As for bad candy, there used to be a site called "The Page of Bad Candy" which was very funny. These two guys wrote hilarious rants about all the candies that had ever disappointed them. (They really hated tamarind, and salty Dutch licorice.) They would probably have appreciated a T-shirt with that line! Shoot, maybe they even made one themselves.

Sadly, we may never know now, 'cause that page is gone.

melissa b.

Dear lovely Sara, I just blogged about this post over at SH.

Um, I mean I blogged about Rover...


Rover is awesome, definitely blogworthy. I think you of all people would get a tremendous amount of joy from one of your own. You could even have one at work. My true love tells me that several of his coworkers have them, just the balls, no frame. (He says an added benefit to those I've listed is that it cuts down on chair theft. Anyone who's ever worked in an environment where all the chairs simply aren't of equal comfort or quality knows how important this is.)

My true love and I have also discussed the feasibility of replacing my wheelchair, which is how I get about at home when I'm not wearing Susie Dress-Me Walk-Me (the fake leg), with a Hippity-Hop. I think the new neighbors downstairs might not enjoy that nearly as much as I would, though. And if any other cats ever adopt us, I am pretty sure that, though they might be okay with Rover, they will not like sharing the house with a Hippity-Hop.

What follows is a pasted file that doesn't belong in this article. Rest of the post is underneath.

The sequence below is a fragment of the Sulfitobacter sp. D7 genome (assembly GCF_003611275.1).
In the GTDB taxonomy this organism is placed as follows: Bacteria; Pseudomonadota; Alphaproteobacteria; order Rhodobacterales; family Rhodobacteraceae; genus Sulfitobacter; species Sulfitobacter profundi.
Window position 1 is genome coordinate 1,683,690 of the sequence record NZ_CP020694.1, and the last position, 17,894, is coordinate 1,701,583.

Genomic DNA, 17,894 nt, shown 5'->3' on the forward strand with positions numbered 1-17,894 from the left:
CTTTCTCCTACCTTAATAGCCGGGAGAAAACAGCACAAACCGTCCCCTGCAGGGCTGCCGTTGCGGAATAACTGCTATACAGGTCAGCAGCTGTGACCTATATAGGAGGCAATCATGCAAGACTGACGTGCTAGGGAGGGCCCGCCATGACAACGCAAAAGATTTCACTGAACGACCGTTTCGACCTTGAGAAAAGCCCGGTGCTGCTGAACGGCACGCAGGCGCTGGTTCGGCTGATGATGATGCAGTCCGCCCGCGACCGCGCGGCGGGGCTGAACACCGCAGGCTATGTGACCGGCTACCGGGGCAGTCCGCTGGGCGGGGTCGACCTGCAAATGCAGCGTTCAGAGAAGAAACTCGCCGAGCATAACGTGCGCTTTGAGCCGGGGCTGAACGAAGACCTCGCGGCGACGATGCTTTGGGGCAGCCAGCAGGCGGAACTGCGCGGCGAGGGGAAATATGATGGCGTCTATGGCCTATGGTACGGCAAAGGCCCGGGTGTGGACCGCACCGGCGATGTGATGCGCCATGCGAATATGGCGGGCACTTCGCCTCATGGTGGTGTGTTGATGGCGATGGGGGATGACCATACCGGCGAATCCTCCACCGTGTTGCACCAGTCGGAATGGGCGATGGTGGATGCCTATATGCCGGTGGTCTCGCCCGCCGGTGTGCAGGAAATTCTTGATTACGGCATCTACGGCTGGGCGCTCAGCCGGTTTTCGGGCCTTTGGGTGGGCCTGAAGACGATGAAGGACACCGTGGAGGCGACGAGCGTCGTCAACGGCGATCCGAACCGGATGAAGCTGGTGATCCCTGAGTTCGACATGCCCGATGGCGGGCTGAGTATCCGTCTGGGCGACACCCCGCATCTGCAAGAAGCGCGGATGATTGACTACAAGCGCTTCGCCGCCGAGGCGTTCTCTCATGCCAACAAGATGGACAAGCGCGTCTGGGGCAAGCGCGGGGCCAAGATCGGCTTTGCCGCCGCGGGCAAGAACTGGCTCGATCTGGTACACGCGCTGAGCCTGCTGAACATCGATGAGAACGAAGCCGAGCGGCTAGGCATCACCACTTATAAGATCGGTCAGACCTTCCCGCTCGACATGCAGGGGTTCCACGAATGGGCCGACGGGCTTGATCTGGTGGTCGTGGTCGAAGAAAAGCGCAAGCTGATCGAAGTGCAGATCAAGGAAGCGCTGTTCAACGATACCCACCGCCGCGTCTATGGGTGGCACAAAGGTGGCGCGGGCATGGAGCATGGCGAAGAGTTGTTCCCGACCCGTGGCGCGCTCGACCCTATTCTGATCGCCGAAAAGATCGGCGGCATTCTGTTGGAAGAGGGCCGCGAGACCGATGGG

I've had my ball for several years, and it's been tested in every possible way. The cats and my jack russell take turns sitting on my lap when I'm on it; the kids take it out in the yard, rolling it over the stone driveway, and performing the various endurance tests they call "playing with it." Thus far, the only mishap I've had with it occurred when I tried to use it as an extra chair during Thanksgiving dinner, and I ended up falling over when I reached for an extra serving of sweet potatoes.

The family still laughs about that one, but I don't care. It still makes a very handy extra chair for large gatherings.


Thank you, Patry! That is a very useful (and hilarious) field report.

Others will benefit from your experience, no doubt. Of course, I already have in copying you and MB by getting one of these in the first place. Really can't thank you enough. Major life improvement, so very simply achieved.

Ron Sullivan

OK, now I want one. It's either that or hook up the stationary bike to the computer, and I don't quite have the engineering chops for that.